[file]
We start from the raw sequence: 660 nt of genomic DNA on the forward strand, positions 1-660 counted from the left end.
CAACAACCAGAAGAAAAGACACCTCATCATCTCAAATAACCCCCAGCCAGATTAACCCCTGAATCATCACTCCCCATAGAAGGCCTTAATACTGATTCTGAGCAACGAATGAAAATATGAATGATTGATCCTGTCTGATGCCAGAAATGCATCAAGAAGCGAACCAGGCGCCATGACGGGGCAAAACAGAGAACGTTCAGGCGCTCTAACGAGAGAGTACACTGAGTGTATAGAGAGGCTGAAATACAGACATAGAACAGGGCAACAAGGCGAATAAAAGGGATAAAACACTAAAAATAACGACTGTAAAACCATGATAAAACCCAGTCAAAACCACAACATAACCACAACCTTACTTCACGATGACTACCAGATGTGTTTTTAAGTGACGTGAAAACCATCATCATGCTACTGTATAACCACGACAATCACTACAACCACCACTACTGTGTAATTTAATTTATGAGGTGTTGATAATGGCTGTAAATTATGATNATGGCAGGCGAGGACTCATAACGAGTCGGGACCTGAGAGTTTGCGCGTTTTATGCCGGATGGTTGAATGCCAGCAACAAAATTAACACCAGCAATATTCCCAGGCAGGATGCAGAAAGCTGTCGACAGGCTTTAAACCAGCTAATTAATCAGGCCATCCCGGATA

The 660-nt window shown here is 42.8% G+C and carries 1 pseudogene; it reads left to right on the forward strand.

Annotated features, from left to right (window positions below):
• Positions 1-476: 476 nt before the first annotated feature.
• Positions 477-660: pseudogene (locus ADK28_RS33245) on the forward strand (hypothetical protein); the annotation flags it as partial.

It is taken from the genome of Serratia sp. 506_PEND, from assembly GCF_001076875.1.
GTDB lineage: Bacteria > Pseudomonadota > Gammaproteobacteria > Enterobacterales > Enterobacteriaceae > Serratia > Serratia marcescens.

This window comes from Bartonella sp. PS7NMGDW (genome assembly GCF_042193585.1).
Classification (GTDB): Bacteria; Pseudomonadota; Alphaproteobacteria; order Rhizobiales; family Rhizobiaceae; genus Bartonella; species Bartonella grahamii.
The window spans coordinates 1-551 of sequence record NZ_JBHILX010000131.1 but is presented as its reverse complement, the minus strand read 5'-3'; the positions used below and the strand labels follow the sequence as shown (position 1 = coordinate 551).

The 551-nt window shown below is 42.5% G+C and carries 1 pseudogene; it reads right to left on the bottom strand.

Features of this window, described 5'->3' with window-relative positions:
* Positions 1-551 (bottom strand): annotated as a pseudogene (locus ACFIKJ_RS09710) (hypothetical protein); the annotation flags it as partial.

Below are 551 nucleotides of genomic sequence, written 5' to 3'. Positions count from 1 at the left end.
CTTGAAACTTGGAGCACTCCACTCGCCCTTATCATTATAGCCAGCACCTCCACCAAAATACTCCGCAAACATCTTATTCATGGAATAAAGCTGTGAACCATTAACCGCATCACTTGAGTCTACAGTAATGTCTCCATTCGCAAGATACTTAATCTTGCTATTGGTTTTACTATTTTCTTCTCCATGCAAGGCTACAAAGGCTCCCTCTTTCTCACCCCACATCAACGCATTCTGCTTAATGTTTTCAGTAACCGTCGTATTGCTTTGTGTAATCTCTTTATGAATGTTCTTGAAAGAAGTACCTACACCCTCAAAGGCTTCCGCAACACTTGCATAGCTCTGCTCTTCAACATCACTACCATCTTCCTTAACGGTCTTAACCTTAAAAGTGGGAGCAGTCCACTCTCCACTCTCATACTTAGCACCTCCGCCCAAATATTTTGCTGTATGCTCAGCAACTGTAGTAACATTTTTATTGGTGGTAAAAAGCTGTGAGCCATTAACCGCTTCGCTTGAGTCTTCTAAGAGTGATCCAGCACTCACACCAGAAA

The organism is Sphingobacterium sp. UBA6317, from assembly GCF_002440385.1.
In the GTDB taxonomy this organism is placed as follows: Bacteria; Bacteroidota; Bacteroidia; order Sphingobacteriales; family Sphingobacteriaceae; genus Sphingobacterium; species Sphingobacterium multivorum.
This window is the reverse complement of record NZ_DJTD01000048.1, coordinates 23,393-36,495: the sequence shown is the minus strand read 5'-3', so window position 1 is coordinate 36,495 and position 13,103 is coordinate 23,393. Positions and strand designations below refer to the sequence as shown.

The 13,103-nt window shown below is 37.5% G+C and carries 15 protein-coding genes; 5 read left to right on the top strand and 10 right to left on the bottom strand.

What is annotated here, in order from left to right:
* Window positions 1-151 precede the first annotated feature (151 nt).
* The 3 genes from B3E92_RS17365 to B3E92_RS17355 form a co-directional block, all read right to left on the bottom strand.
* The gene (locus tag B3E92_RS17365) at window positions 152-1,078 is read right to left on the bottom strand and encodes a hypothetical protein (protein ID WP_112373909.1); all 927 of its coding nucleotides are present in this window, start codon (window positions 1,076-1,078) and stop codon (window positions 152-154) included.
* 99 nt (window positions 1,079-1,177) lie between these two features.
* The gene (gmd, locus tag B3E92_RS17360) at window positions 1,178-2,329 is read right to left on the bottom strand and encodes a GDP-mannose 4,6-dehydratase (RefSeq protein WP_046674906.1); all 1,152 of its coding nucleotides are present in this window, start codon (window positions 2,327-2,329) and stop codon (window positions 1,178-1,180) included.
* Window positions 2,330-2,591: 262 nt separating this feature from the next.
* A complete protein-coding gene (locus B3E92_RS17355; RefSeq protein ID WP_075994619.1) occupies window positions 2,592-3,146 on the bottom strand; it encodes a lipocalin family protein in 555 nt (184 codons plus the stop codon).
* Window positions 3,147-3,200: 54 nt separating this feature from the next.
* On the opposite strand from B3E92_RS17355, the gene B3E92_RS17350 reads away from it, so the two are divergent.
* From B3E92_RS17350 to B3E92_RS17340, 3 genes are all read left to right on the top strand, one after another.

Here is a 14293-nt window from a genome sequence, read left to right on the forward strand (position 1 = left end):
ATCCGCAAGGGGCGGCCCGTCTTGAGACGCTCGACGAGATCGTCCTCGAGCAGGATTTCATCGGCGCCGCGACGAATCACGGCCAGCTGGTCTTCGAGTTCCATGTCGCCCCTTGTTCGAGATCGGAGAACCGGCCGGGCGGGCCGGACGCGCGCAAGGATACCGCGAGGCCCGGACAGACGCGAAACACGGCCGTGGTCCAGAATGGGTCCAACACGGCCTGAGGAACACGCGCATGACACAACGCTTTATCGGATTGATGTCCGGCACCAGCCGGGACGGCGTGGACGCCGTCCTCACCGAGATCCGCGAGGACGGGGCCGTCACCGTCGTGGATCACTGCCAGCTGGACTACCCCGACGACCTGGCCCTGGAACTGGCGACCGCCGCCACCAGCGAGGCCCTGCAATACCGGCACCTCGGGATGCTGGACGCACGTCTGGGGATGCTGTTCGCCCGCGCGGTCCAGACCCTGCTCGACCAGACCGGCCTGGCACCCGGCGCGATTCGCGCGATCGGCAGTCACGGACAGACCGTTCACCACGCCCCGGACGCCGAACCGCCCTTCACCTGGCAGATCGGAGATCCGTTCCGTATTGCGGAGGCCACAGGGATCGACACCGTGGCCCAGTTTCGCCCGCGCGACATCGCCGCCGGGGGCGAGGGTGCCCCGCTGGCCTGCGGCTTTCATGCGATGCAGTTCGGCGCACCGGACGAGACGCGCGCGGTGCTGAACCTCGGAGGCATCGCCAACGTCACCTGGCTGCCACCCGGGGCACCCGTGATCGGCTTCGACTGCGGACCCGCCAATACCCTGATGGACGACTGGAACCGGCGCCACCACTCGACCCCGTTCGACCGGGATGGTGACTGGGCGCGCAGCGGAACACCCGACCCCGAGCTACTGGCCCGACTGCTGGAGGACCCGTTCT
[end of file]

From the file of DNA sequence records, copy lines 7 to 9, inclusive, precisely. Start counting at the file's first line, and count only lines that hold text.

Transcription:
It is taken from the genome of Serratia sp. 506_PEND, from assembly GCF_001076875.1.
GTDB lineage: Bacteria > Pseudomonadota > Gammaproteobacteria > Enterobacterales > Enterobacteriaceae > Serratia > Serratia marcescens.

This window comes from Bartonella sp. PS7NMGDW (genome assembly GCF_042193585.1).